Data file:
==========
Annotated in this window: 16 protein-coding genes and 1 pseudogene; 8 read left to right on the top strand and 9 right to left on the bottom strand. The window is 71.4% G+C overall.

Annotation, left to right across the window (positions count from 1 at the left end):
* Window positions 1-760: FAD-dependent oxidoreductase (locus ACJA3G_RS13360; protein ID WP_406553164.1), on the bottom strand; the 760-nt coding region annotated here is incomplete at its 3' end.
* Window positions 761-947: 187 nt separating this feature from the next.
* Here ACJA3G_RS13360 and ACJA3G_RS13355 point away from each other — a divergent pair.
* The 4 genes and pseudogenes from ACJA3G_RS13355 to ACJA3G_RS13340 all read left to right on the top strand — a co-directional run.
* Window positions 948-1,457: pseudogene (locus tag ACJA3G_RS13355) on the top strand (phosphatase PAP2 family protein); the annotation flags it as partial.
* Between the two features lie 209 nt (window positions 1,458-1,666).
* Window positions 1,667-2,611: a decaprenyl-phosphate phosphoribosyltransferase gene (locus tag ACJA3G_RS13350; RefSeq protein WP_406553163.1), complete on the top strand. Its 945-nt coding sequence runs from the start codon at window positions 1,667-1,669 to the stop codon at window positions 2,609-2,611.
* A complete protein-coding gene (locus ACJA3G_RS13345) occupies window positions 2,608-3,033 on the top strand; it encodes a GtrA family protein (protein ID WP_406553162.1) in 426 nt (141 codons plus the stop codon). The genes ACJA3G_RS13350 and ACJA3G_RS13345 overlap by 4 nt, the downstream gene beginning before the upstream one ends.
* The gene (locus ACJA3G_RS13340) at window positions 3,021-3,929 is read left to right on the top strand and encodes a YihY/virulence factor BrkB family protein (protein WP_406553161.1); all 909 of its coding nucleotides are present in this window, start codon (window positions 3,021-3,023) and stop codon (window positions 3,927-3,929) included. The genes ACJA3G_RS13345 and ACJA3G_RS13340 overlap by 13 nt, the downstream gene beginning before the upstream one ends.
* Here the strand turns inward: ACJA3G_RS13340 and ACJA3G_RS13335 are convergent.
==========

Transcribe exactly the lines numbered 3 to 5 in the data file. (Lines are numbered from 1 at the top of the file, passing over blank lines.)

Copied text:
* Window positions 1-760: FAD-dependent oxidoreductase (locus ACJA3G_RS13360; protein ID WP_406553164.1), on the bottom strand; the 760-nt coding region annotated here is incomplete at its 3' end.
* Window positions 761-947: 187 nt separating this feature from the next.
* Here ACJA3G_RS13360 and ACJA3G_RS13355 point away from each other — a divergent pair.